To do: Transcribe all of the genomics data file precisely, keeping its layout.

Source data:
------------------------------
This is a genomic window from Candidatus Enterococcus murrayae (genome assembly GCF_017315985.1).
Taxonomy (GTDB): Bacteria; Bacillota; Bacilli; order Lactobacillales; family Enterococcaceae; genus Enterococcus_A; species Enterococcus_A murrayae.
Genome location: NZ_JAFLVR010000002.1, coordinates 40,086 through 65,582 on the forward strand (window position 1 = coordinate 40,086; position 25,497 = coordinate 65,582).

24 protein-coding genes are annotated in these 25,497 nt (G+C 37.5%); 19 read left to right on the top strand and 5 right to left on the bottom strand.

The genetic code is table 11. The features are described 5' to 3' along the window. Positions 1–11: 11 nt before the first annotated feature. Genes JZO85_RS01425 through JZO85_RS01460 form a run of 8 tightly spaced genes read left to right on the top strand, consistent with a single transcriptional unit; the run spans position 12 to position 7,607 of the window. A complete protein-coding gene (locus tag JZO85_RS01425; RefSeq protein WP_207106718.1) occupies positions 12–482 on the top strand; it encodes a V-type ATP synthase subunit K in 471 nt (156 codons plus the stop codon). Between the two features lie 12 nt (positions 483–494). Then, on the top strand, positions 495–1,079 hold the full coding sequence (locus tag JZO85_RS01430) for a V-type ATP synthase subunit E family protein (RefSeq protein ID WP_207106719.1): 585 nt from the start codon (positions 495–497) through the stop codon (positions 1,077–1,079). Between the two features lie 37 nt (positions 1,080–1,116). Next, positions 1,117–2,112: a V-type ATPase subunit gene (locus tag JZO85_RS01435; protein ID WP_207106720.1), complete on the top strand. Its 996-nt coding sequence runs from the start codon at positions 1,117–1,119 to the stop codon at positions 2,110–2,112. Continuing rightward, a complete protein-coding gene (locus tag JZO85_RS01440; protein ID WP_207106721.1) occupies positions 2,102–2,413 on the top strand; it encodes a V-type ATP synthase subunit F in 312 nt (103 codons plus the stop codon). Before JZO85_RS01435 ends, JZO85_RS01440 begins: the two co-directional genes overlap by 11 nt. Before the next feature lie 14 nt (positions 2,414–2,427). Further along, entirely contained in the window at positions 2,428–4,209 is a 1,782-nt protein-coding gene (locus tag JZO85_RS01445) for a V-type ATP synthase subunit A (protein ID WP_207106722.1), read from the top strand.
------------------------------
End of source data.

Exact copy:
This is a genomic window from Candidatus Enterococcus murrayae (genome assembly GCF_017315985.1).
Taxonomy (GTDB): Bacteria; Bacillota; Bacilli; order Lactobacillales; family Enterococcaceae; genus Enterococcus_A; species Enterococcus_A murrayae.
Genome location: NZ_JAFLVR010000002.1, coordinates 40,086 through 65,582 on the forward strand (window position 1 = coordinate 40,086; position 25,497 = coordinate 65,582).

24 protein-coding genes are annotated in these 25,497 nt (G+C 37.5%); 19 read left to right on the top strand and 5 right to left on the bottom strand.

The genetic code is table 11. The features are described 5' to 3' along the window. Positions 1–11: 11 nt before the first annotated feature. Genes JZO85_RS01425 through JZO85_RS01460 form a run of 8 tightly spaced genes read left to right on the top strand, consistent with a single transcriptional unit; the run spans position 12 to position 7,607 of the window. A complete protein-coding gene (locus tag JZO85_RS01425; RefSeq protein WP_207106718.1) occupies positions 12–482 on the top strand; it encodes a V-type ATP synthase subunit K in 471 nt (156 codons plus the stop codon). Between the two features lie 12 nt (positions 483–494). Then, on the top strand, positions 495–1,079 hold the full coding sequence (locus tag JZO85_RS01430) for a V-type ATP synthase subunit E family protein (RefSeq protein ID WP_207106719.1): 585 nt from the start codon (positions 495–497) through the stop codon (positions 1,077–1,079). Between the two features lie 37 nt (positions 1,080–1,116). Next, positions 1,117–2,112: a V-type ATPase subunit gene (locus tag JZO85_RS01435; protein ID WP_207106720.1), complete on the top strand. Its 996-nt coding sequence runs from the start codon at positions 1,117–1,119 to the stop codon at positions 2,110–2,112. Continuing rightward, a complete protein-coding gene (locus tag JZO85_RS01440; protein ID WP_207106721.1) occupies positions 2,102–2,413 on the top strand; it encodes a V-type ATP synthase subunit F in 312 nt (103 codons plus the stop codon). Before JZO85_RS01435 ends, JZO85_RS01440 begins: the two co-directional genes overlap by 11 nt. Before the next feature lie 14 nt (positions 2,414–2,427). Further along, entirely contained in the window at positions 2,428–4,209 is a 1,782-nt protein-coding gene (locus tag JZO85_RS01445) for a V-type ATP synthase subunit A (protein ID WP_207106722.1), read from the top strand.